Hotel Online  Special Report

 Hotel Companies Need to Be on the List – the Right List; 
Employees Can Make it Happen
By Joseph M. Gravish (May, 2006)

They’re every where – in local and national magazines and newspapers, in hardback and paperback books, on the Internet. Years ago I remember buying books about them (“The Book of Lists” by David Wallechinsky and Amy Wallace. Among 38 other “list/complete” books offered on written or co-authored by Walleshinsky one can even find “The New Book of Lists”. At 400 pages it weighs in at a hefty 2 pounds). 

People “on the list” have access to the White House, get free tickets to sporting events, and go to the front of the line at exclusive clubs. People not on the list stay or go home. Lists seem to amaze us. We obsess with the need not only to be on “the list” but at the top - presuming it’s the right kind of list.

And there’s a reason. Being on a well-known, high-respected list is an achievement, a sign of success. It’s worthy of shouting “I made it!” It boosts one’s personal and business image. People pay attention to who and which business is, or is not, on the “good” list – and who and which business makes the not-so-good list. And so it is in the hotel business. 

I began thinking about this after reading an article in the local business journal – the region’s “Best Places to Work in 2006” list. The article honored 20 companies from among nearly 150 that participated in the survey. First, second, third, and fourth-place winners were selected among five different-size categories, from companies with 3,000 or more workers to those with fewer than 50. The first-place winner in category five (fewer than 50) employed 12 people; the fourth-place winner 10. Winners represented a variety of industries – construction, Internet technology, dot coms, law, non-profit, education, medical, finance, credit card processing, agricultural biotechnology, engineering consulting, healthcare, and more. What was missing? Hotels. Come to think of it, I didn’t recall seeing hotels in many other “best” lists.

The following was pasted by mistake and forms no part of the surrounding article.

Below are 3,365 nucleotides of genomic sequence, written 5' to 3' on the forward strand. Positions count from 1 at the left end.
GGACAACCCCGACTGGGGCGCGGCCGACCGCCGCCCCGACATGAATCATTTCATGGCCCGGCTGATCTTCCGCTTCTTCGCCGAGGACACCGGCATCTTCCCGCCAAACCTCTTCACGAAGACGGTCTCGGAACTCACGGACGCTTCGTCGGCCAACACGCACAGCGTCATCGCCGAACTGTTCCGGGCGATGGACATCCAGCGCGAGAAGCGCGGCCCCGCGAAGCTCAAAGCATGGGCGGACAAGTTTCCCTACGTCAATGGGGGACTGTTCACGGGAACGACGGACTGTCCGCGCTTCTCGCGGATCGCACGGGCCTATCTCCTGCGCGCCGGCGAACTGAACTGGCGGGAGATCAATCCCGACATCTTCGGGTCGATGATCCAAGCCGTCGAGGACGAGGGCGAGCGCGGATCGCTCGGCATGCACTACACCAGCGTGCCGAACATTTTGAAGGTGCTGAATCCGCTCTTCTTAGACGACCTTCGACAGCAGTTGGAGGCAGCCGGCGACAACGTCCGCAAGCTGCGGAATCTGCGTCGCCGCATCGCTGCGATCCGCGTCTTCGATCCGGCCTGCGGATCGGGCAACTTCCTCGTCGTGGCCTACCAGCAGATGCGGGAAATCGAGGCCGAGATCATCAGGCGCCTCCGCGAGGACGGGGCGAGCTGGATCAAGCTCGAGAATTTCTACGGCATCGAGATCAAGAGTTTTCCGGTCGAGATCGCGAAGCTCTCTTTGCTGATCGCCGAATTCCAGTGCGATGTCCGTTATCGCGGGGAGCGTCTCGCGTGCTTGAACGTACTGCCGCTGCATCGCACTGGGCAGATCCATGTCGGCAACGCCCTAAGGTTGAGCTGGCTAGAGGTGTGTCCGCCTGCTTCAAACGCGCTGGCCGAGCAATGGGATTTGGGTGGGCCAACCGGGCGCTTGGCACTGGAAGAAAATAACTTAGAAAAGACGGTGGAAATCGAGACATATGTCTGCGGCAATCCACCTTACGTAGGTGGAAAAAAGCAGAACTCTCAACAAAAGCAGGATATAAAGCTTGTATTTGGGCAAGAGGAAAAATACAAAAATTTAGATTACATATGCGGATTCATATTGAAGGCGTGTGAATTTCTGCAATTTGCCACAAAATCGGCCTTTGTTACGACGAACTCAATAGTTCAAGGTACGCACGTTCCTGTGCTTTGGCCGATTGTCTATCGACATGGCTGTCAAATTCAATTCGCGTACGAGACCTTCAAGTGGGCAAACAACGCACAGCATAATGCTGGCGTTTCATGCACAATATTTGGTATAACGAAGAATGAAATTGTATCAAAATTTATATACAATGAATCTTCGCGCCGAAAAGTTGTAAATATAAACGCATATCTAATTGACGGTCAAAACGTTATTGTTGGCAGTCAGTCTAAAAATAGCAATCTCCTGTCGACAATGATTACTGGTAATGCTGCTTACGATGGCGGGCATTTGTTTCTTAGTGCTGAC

So I looked again – at Money magazine and’s list of “50 Best Jobs in America”. Among the jobs on the list: physician assistant, human resources manager, physical therapist, sales manager, writer, paralegal, convention and meeting planner, accountant, lab technician, school administrator, etc. But once more no hospitality industry-specific job made the list. Undaunted, I continued.

Annually since 1991 Workforce Management magazine has recognized companies of all sizes that “provide tangible business benefits through superior people management” with Optima Awards. According to the magazine Optima award winners prove that astute workforce management can be practiced anywhere. Results include improved customer service, more creative compensation plans, new opportunities for minorities, record profits and importantly, better reputations.  Winners are selected in 10 categories, among them: competitive advantage, financial impact, innovation, managing change, service, vision and general excellence. I had better luck here. In 1995 Mirage Resorts and the Hotel Coronado (San Diego) were honored in the competitive advantage and innovation categories, respectfully.  In 1991 the Marriott Corporation won in the Quality of Life category and Sleep Inn in the Managing Change category. But was that all?

I checked the 2006 Fortune “100 Best Companies to Work For” list. Finally, at #28 was Four Seasons and at # 99 was Marriott International. Why only two? Hardly enough to enhance the image and reputation of the industry. Hardly enough to grow the industry by encouraging bright, young adults to make hospitality their life’s career. 

What do the many “best to work for” companies have in common? It’s best summed up the Values Statement of ARCO Construction Company, a local first-place winner in the 50-199 employee category: (to) “treat people fairly and do the right thing” and “create opportunities for individual financial success based upon merit”. A core tenet of the company is to help employees improve their lives and the lives of their families. Why haven’t more hospitality companies figured it out? Why haven’t all hotel owners and operators adopted a people-first, profit-generating philosophy?